BOISE — Idaho inspectors this year found more boats fouled with invasive zebra or quagga mussels than they did last year.
They spotted 48 mussel-fouled watercraft through Oct. 13, up from 35 a year ago. The number of inspections totaled 112,500, about 15% fewer than the previous year.
Zebra and Quagga mussels rapidly multiply and clog municipal water systems and irrigation pipes, pumps and canals, and pose health risks.
They are not found in the Columbia Basin. Personnel at stations in the Northwest and western Canada work together to inspect boats headed for that region.
Idaho has 20 roadside inspection stations and five roving crews. Hours of operation were increased this year. The ISDA also samples and monitors water bodies.
“We are seeing quite a bit of mussel-fouled boat movement, and other Western states are seeing the same trend,” said Nic Zurfluh, Invasive Species Coordination and Outreach Section manager at the Idaho State Department of Agriculture.
Many of the boats carrying zebra or quagga mussels continue to originate from the lower Colorado River drainage and Great Lakes region where the mussels are present, he said.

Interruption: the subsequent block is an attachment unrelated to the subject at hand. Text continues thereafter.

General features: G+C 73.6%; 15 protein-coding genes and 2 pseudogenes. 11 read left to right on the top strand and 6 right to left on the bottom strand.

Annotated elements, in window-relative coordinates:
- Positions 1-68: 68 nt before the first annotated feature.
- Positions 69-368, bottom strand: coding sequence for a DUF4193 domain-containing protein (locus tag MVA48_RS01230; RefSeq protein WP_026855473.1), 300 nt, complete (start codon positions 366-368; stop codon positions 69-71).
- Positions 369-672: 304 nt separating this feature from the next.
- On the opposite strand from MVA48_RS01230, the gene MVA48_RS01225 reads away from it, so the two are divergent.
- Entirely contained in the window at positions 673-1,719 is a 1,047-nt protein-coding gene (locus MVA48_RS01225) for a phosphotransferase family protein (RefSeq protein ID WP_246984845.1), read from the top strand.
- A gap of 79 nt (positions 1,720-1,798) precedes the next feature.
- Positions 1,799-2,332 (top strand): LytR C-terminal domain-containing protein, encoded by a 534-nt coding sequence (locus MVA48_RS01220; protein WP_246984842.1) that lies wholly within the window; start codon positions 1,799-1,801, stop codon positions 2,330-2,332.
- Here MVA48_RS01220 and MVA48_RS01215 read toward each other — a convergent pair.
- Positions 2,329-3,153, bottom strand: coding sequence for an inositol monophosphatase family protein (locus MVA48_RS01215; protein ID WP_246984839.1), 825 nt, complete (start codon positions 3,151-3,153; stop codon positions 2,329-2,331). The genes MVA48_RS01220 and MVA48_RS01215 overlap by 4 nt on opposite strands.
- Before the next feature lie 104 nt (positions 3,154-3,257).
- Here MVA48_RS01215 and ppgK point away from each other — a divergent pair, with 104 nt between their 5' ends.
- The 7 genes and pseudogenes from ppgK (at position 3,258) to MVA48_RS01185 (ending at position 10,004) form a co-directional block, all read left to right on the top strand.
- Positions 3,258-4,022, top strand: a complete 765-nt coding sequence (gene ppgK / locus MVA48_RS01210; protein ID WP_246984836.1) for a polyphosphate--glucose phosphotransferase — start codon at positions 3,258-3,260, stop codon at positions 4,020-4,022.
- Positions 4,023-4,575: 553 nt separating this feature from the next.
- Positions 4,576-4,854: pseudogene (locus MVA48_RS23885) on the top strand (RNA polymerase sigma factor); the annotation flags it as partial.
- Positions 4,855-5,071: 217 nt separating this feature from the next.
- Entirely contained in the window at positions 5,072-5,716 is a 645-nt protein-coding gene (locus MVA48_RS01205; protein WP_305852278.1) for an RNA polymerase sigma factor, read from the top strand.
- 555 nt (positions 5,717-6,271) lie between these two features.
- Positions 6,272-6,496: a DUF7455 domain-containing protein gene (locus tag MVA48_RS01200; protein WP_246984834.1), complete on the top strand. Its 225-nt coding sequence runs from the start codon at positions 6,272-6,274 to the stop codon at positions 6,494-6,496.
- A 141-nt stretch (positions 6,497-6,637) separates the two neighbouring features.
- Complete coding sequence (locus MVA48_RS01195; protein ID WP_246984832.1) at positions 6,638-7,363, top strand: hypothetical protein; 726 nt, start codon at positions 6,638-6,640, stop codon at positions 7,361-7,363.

Drought likely has had some impact on the statistics.
Zurfluh said in the lower Colorado Basin, such as at Lake Powell, “the lower water levels they are seeing now exposes a lot of shoreline, and therefore more mussel beds, so you’re more likely to get them attached to a boat, or within a live well or other compartment.”
Boating activity was strong last year as more people pursued outdoor recreation amid COVID-19 restrictions.
Crews can inspect, clean and decontaminate watercraft even after roadside stations close for the season. The owner can make arrangements to meet at a state Department of Agriculture office or another site. Cost is covered by federal grants, the state general fund and the annual invasive species sticker program.
Zurfluh said fall is an opportune time for these sessions in preparation for next year, or for independent cleaning of equipment still used in fall. Cleaning, draining and drying boats and boat components, small watercraft, waders, decoys and other gear can help stop the spread of mussels.
“They are doing their part to protect areas they like to hunt or fish, or to protect ag infrastructure,” he said.